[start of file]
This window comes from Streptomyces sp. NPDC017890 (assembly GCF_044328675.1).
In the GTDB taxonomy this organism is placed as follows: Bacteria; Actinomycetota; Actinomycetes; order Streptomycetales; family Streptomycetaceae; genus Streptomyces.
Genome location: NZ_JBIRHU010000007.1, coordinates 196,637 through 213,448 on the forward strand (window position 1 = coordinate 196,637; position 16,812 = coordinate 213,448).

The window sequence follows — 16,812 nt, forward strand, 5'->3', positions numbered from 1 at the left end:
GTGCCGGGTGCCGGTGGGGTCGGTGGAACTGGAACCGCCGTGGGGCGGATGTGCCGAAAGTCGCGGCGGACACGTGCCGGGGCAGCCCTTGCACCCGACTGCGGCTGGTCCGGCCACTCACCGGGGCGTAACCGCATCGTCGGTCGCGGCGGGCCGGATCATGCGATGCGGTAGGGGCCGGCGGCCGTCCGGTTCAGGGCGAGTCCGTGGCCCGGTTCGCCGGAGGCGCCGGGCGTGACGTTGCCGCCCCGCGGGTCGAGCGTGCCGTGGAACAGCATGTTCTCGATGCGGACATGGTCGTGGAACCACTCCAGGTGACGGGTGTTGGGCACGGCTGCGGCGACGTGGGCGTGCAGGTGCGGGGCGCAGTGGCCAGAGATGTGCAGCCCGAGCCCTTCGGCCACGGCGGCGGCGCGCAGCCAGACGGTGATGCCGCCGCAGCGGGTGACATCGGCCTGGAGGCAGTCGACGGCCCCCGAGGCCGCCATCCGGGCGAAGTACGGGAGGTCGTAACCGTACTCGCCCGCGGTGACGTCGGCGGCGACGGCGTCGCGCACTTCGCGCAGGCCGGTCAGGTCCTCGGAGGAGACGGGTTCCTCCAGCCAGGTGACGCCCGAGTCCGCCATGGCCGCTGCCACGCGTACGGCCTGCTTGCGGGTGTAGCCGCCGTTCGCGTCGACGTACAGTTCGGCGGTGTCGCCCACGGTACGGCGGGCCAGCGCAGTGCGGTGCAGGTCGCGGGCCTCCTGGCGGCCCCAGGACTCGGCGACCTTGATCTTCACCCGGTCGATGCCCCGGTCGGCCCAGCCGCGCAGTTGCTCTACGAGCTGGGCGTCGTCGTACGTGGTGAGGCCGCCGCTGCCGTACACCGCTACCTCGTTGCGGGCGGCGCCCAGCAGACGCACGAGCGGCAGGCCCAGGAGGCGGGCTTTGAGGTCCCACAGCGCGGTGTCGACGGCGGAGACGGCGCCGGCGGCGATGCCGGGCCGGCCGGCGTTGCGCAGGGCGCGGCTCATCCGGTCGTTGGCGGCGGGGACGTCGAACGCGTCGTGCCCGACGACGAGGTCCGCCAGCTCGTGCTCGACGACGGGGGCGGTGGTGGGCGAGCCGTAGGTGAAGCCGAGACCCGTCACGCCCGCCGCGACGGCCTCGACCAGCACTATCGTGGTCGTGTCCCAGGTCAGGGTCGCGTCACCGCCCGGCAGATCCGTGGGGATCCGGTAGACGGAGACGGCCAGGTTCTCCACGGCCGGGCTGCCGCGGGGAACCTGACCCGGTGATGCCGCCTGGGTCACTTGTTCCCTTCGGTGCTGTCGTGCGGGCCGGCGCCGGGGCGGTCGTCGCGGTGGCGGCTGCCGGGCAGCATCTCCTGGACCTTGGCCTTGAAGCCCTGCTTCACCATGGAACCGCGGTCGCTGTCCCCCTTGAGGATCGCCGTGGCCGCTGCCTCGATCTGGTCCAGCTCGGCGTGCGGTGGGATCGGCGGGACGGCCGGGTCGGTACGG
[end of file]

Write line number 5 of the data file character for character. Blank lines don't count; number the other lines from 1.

GTGCCGGGTGCCGGTGGGGTCGGTGGAACTGGAACCGCCGTGGGGCGGATGTGCCGAAAGTCGCGGCGGACACGTGCCGGGGCAGCCCTTGCACCCGACTGCGGCTGGTCCGGCCACTCACCGGGGCGTAACCGCATCGTCGGTCGCGGCGGGCCGGATCATGCGATGCGGTAGGGGCCGGCGGCCGTCCGGTTCAGGGCGAGTCCGTGGCCCGGTTCGCCGGAGGCGCCGGGCGTGACGTTGCCGCCCCGCGGGTCGAGCGTGCCGTGGAACAGCATGTTCTCGATGCGGACATGGTCGTGGAACCACTCCAGGTGACGGGTGTTGGGCACGGCTGCGGCGACGTGGGCGTGCAGGTGCGGGGCGCAGTGGCCAGAGATGTGCAGCCCGAGCCCTTCGGCCACGGCGGCGGCGCGCAGCCAGACGGTGATGCCGCCGCAGCGGGTGACATCGGCCTGGAGGCAGTCGACGGCCCCCGAGGCCGCCATCCGGGCGAAGTACGGGAGGTCGTAACCGTACTCGCCCGCGGTGACGTCGGCGGCGACGGCGTCGCGCACTTCGCGCAGGCCGGTCAGGTCCTCGGAGGAGACGGGTTCCTCCAGCCAGGTGACGCCCGAGTCCGCCATGGCCGCTGCCACGCGTACGGCCTGCTTGCGGGTGTAGCCGCCGTTCGCGTCGACGTACAGTTCGGCGGTGTCGCCCACGGTACGGCGGGCCAGCGCAGTGCGGTGCAGGTCGCGGGCCTCCTGGCGGCCCCAGGACTCGGCGACCTTGATCTTCACCCGGTCGATGCCCCGGTCGGCCCAGCCGCGCAGTTGCTCTACGAGCTGGGCGTCGTCGTACGTGGTGAGGCCGCCGCTGCCGTACACCGCTACCTCGTTGCGGGCGGCGCCCAGCAGACGCACGAGCGGCAGGCCCAGGAGGCGGGCTTTGAGGTCCCACAGCGCGGTGTCGACGGCGGAGACGGCGCCGGCGGCGATGCCGGGCCGGCCGGCGTTGCGCAGGGCGCGGCTCATCCGGTCGTTGGCGGCGGGGACGTCGAACGCGTCGTGCCCGACGACGAGGTCCGCCAGCTCGTGCTCGACGACGGGGGCGGTGGTGGGCGAGCCGTAGGTGAAGCCGAGACCCGTCACGCCCGCCGCGACGGCCTCGACCAGCACTATCGTGGTCGTGTCCCAGGTCAGGGTCGCGTCACCGCCCGGCAGATCCGTGGGGATCCGGTAGACGGAGACGGCCAGGTTCTCCACGGCCGGGCTGCCGCGGGGAACCTGACCCGGTGATGCCGCCTGGGTCACTTGTTCCCTTCGGTGCTGTCGTGCGGGCCGGCGCCGGGGCGGTCGTCGCGGTGGCGGCTGCCGGGCAGCATCTCCTGGACCTTGGCCTTGAAGCCCTGCTTCACCATGGAACCGCGGTCGCTGTCCCCCTTGAGGATCGCCGTGGCCGCTGCCTCGATCTGGTCCAGCTCGGCGTGCGGTGGGATCGGCGGGACGGCCGGGTCGGTACGG